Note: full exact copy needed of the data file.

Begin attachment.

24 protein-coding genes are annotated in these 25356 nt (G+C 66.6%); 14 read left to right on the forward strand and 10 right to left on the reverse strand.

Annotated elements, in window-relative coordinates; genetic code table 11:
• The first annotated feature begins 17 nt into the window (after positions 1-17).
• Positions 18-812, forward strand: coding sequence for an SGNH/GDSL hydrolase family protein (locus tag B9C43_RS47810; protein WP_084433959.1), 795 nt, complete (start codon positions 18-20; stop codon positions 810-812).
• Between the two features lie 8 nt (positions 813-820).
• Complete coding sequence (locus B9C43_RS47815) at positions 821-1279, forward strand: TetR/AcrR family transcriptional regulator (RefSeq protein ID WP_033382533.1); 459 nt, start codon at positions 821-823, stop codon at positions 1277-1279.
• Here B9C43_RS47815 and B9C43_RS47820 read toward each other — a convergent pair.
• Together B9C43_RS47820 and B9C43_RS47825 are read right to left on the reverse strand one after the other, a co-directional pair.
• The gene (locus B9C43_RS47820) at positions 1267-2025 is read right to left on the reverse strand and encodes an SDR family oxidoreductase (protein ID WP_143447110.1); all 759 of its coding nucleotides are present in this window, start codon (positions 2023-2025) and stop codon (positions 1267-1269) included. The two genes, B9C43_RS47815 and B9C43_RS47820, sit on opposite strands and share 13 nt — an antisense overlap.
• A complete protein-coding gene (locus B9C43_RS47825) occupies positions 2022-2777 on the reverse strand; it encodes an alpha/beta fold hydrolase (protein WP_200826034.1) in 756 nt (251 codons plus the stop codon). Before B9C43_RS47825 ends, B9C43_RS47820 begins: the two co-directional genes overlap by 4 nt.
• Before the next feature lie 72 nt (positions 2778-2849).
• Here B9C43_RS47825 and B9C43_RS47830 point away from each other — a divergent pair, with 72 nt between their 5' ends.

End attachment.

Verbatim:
24 protein-coding genes are annotated in these 25356 nt (G+C 66.6%); 14 read left to right on the forward strand and 10 right to left on the reverse strand.

Annotated elements, in window-relative coordinates; genetic code table 11:
• The first annotated feature begins 17 nt into the window (after positions 1-17).
• Positions 18-812, forward strand: coding sequence for an SGNH/GDSL hydrolase family protein (locus tag B9C43_RS47810; protein WP_084433959.1), 795 nt, complete (start codon positions 18-20; stop codon positions 810-812).
• Between the two features lie 8 nt (positions 813-820).
• Complete coding sequence (locus B9C43_RS47815) at positions 821-1279, forward strand: TetR/AcrR family transcriptional regulator (RefSeq protein ID WP_033382533.1); 459 nt, start codon at positions 821-823, stop codon at positions 1277-1279.
• Here B9C43_RS47815 and B9C43_RS47820 read toward each other — a convergent pair.
• Together B9C43_RS47820 and B9C43_RS47825 are read right to left on the reverse strand one after the other, a co-directional pair.
• The gene (locus B9C43_RS47820) at positions 1267-2025 is read right to left on the reverse strand and encodes an SDR family oxidoreductase (protein ID WP_143447110.1); all 759 of its coding nucleotides are present in this window, start codon (positions 2023-2025) and stop codon (positions 1267-1269) included. The two genes, B9C43_RS47815 and B9C43_RS47820, sit on opposite strands and share 13 nt — an antisense overlap.
• A complete protein-coding gene (locus B9C43_RS47825) occupies positions 2022-2777 on the reverse strand; it encodes an alpha/beta fold hydrolase (protein WP_200826034.1) in 756 nt (251 codons plus the stop codon). Before B9C43_RS47825 ends, B9C43_RS47820 begins: the two co-directional genes overlap by 4 nt.
• Before the next feature lie 72 nt (positions 2778-2849).
• Here B9C43_RS47825 and B9C43_RS47830 point away from each other — a divergent pair, with 72 nt between their 5' ends.